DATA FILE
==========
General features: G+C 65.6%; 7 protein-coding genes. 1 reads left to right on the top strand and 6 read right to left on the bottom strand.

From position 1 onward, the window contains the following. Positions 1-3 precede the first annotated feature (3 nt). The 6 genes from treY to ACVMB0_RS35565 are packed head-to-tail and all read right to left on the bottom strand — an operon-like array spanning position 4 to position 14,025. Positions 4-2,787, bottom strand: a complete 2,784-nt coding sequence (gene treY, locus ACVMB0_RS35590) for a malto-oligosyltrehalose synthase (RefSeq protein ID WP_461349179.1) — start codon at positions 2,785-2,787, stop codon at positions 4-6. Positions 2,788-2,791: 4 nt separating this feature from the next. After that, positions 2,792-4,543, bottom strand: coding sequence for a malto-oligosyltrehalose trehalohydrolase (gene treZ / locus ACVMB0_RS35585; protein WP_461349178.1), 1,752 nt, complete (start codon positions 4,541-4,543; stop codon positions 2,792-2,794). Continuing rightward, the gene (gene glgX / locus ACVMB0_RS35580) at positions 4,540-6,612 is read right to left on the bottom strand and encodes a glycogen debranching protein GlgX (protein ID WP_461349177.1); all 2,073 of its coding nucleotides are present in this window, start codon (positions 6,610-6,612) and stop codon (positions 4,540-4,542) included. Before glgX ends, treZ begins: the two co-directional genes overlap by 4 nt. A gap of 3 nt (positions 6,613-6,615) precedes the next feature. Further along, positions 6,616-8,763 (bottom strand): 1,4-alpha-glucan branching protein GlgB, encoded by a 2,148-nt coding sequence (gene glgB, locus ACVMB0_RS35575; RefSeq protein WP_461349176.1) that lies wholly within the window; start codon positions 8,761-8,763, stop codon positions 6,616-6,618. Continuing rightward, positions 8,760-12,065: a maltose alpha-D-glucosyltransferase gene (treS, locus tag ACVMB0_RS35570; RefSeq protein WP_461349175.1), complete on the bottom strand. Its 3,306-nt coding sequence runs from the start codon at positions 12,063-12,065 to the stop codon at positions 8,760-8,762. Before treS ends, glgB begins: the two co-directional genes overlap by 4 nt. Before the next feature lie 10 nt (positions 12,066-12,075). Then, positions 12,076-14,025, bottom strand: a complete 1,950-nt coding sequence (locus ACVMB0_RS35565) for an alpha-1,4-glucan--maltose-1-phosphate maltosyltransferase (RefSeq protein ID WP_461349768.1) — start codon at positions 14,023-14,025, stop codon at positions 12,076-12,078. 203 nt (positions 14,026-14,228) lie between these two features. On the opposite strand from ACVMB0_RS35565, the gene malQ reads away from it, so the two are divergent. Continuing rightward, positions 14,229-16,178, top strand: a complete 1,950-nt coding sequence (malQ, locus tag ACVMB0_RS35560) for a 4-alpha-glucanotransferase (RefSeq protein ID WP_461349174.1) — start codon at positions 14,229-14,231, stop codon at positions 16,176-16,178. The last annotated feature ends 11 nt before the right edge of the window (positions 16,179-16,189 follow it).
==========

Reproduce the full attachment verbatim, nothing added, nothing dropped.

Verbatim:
General features: G+C 65.6%; 7 protein-coding genes. 1 reads left to right on the top strand and 6 read right to left on the bottom strand.

From position 1 onward, the window contains the following. Positions 1-3 precede the first annotated feature (3 nt). The 6 genes from treY to ACVMB0_RS35565 are packed head-to-tail and all read right to left on the bottom strand — an operon-like array spanning position 4 to position 14,025. Positions 4-2,787, bottom strand: a complete 2,784-nt coding sequence (gene treY, locus ACVMB0_RS35590) for a malto-oligosyltrehalose synthase (RefSeq protein ID WP_461349179.1) — start codon at positions 2,785-2,787, stop codon at positions 4-6. Positions 2,788-2,791: 4 nt separating this feature from the next. After that, positions 2,792-4,543, bottom strand: coding sequence for a malto-oligosyltrehalose trehalohydrolase (gene treZ / locus ACVMB0_RS35585; protein WP_461349178.1), 1,752 nt, complete (start codon positions 4,541-4,543; stop codon positions 2,792-2,794). Continuing rightward, the gene (gene glgX / locus ACVMB0_RS35580) at positions 4,540-6,612 is read right to left on the bottom strand and encodes a glycogen debranching protein GlgX (protein ID WP_461349177.1); all 2,073 of its coding nucleotides are present in this window, start codon (positions 6,610-6,612) and stop codon (positions 4,540-4,542) included. Before glgX ends, treZ begins: the two co-directional genes overlap by 4 nt. A gap of 3 nt (positions 6,613-6,615) precedes the next feature. Further along, positions 6,616-8,763 (bottom strand): 1,4-alpha-glucan branching protein GlgB, encoded by a 2,148-nt coding sequence (gene glgB, locus ACVMB0_RS35575; RefSeq protein WP_461349176.1) that lies wholly within the window; start codon positions 8,761-8,763, stop codon positions 6,616-6,618. Continuing rightward, positions 8,760-12,065: a maltose alpha-D-glucosyltransferase gene (treS, locus tag ACVMB0_RS35570; RefSeq protein WP_461349175.1), complete on the bottom strand. Its 3,306-nt coding sequence runs from the start codon at positions 12,063-12,065 to the stop codon at positions 8,760-8,762. Before treS ends, glgB begins: the two co-directional genes overlap by 4 nt. Before the next feature lie 10 nt (positions 12,066-12,075). Then, positions 12,076-14,025, bottom strand: a complete 1,950-nt coding sequence (locus ACVMB0_RS35565) for an alpha-1,4-glucan--maltose-1-phosphate maltosyltransferase (RefSeq protein ID WP_461349768.1) — start codon at positions 14,023-14,025, stop codon at positions 12,076-12,078. 203 nt (positions 14,026-14,228) lie between these two features. On the opposite strand from ACVMB0_RS35565, the gene malQ reads away from it, so the two are divergent. Continuing rightward, positions 14,229-16,178, top strand: a complete 1,950-nt coding sequence (malQ, locus tag ACVMB0_RS35560) for a 4-alpha-glucanotransferase (RefSeq protein ID WP_461349174.1) — start codon at positions 14,229-14,231, stop codon at positions 16,176-16,178. The last annotated feature ends 11 nt before the right edge of the window (positions 16,179-16,189 follow it).